For the NWSV calculations, I didn’t adjust for contract type; if considered only in the context of free agents, Ledee becomes somewhat more valuable. The last line is the mean of the five scenarios. What does this mean? A positive value for net win shares value is good, so unless Ledee collapses or is hardly used at all $1.25m is a pretty good deal. Using marginal dollars per win, Ledee also fairs well; the major league average last year was roughly $3 million, or $2 million if the Diamondbacks are thrown out of the equation. The $711,538 mean generated by this subjective analysis would represent a better MDMW than any major league team had in 2004. If a team with a $50 million payroll had that MDMW, they’d win 107 games. All in all, this looks like a pretty good deal to me.

Given the Dodgers’ resources and the shape of the free agent market, this was probably a pretty good deal. As I argued above, the Dodgers don’t really have anyone on hand to capably fill the fourth outfielder/backup centerfielder role, and they have a clear need for one with Jayson Werth’s injury concern and uncertain ability to be a sufficient everyday player. $1.25 is above the magical seven-figure threshold, so this is the kind of deal that’s likely to be called overspending. Perhaps, but the outfield market is thinner than the soup they served in Battleship Potemkin. Who who would be a better value? Doug Glanville? Tom Goodwin? Richard Hidalgo? Danny Bautista? The reality is that it’s unlikely that anybody with experience playing centerfield in the major leagues will sign for less than 900 grand or so, and Ledee is probably the best among this thin crop. Sure, the Dodgers could sign part of the Beltran/Finley/Magglio/Drew/Dye group for a lot of dollars, but none would be available for under $5 mil (well, possibly Dye) and doing so would foreclose the possibility of trying to find out if Jayson Werth can be a cheap and productive outfielder for the next several years (or, alternately, trashing Hee Seop Choi and bringing Shawn Green back to first base). With a pitching staff to rebuild, a third baseman to re-sign, and reasons to upgrade at second base and catcher, that seems like a substantial misallocation of resources. And even if they were to sign a bigger name and trade Werth or Finley, there’s still not a capable fill-in if injury strikes.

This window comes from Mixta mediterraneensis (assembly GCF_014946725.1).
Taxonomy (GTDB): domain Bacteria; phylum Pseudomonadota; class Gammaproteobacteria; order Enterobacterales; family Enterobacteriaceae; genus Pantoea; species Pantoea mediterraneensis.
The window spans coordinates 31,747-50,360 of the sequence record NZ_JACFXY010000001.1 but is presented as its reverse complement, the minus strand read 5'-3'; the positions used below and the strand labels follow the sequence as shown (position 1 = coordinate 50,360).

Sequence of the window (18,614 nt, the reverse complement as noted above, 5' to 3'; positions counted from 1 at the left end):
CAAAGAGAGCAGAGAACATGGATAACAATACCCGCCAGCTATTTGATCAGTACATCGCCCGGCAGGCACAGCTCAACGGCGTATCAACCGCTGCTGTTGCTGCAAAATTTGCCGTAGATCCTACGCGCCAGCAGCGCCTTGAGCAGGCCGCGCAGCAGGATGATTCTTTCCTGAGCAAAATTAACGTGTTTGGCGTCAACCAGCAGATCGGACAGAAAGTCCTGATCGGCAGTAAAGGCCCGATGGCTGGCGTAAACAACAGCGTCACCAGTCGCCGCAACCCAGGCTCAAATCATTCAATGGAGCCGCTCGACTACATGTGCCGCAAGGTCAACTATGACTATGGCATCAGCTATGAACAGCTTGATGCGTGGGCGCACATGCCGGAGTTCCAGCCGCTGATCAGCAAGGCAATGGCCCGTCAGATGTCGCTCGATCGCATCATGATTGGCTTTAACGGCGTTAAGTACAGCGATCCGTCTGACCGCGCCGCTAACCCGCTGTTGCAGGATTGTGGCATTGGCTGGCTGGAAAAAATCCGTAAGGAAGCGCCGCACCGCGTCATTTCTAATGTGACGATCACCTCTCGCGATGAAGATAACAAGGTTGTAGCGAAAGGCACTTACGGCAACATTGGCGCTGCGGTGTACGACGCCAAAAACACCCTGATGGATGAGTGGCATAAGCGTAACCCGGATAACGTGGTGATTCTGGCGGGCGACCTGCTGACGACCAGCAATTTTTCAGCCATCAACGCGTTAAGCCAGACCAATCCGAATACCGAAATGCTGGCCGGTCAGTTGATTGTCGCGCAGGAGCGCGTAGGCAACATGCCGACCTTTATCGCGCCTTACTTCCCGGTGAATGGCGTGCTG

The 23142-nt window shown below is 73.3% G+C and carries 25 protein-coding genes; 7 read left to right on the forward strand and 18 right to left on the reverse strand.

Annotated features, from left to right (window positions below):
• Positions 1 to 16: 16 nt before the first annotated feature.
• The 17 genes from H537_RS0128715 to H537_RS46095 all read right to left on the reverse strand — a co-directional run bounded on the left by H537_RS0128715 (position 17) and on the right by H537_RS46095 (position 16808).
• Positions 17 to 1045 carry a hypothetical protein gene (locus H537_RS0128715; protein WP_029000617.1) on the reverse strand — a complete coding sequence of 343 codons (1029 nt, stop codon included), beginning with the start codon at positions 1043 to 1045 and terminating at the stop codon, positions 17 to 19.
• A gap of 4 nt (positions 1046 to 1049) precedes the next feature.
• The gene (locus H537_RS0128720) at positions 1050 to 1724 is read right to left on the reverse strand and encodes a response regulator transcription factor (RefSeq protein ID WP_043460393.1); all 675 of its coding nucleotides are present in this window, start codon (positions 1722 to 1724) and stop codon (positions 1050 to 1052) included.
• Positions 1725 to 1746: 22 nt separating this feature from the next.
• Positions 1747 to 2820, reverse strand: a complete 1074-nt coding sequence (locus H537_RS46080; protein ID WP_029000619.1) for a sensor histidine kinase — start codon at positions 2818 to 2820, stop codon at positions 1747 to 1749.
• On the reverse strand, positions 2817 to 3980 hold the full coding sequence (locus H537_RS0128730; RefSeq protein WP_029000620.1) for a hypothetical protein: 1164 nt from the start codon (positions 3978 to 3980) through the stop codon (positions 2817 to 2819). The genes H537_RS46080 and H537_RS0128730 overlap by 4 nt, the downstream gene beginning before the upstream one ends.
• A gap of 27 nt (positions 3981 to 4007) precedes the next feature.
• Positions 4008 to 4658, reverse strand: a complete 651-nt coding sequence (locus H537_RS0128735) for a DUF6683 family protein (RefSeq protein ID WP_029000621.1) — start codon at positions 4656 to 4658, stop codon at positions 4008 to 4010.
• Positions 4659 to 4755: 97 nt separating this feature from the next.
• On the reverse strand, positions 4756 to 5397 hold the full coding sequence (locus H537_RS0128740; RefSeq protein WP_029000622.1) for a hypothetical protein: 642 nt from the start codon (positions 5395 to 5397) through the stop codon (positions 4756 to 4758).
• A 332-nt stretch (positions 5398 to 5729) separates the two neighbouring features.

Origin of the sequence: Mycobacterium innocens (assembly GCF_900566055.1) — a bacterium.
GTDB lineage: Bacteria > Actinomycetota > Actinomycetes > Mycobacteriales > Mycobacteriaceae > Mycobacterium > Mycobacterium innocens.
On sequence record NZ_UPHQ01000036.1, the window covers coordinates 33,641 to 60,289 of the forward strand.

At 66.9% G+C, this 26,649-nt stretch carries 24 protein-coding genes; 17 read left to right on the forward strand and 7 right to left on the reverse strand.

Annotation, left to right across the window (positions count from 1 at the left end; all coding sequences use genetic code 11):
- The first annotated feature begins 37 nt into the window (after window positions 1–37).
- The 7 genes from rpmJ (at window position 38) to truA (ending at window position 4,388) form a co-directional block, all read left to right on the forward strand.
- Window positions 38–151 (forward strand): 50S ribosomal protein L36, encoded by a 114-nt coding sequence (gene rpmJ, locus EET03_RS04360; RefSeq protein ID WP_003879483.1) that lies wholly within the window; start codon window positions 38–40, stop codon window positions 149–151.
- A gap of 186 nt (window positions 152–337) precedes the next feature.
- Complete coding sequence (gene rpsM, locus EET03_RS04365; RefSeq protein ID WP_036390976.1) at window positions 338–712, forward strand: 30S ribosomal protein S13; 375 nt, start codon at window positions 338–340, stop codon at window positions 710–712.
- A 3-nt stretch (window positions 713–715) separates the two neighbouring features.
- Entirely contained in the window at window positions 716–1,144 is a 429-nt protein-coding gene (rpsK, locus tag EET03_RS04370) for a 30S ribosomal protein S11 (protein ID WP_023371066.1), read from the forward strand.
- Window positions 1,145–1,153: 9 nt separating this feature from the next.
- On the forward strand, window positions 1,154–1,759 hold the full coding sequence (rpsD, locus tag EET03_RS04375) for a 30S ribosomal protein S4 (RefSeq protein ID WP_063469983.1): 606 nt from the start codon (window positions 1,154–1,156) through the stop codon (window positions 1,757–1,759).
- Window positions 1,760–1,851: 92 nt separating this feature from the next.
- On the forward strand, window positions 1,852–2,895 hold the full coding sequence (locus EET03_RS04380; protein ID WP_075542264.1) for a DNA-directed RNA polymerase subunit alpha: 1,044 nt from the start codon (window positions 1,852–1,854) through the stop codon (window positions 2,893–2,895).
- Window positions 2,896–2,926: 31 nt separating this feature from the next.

Look at it this way: With Ledee, the Dodgers can have a full outfield/first base setup of Green, Werth, Bradley, Ledee, Choi, Saenz, and 2 of Myrow, Grabowski, Repko, and Chen for $22-23 million and are very likely to get above average production overall, very unlikely to be stuck with a black hole at any of those positions if injury or ineffectiveness strikes, and have a good chance of that being one of the six or seven most productive OF/1B combos in baseball. Given that the vast majority of that comes from an inherited sunk cost (Green), I’m impressed. Now that the Moneyball genie is out of the bottle, there’s a tendency to think that any player making more than the minimum who is not playing an everyday role is simply overpaid and a waste of resources. That’s definitely true of the Juan Castro’s of the world, but Ledee is not a hack skating by on having played in the majors before; he’s very likely to be significantly above both hypothetical replacement level and the actual replacements the Dodgers have on hand, and paying an extra million a year for a win or two is not a bad idea.

This is not $43 million for Darren Dreifort or $16 million for Cristian Guzman. This is not the Twins, where the organization has an abundance of useful spare parts and should be channeling its limited capital into buying top-tier impact players but instead overspends for Juan Castro. This is an organization which has no appetizing replacement on hand and which is using its marginal resources to buy effective marginal pieces.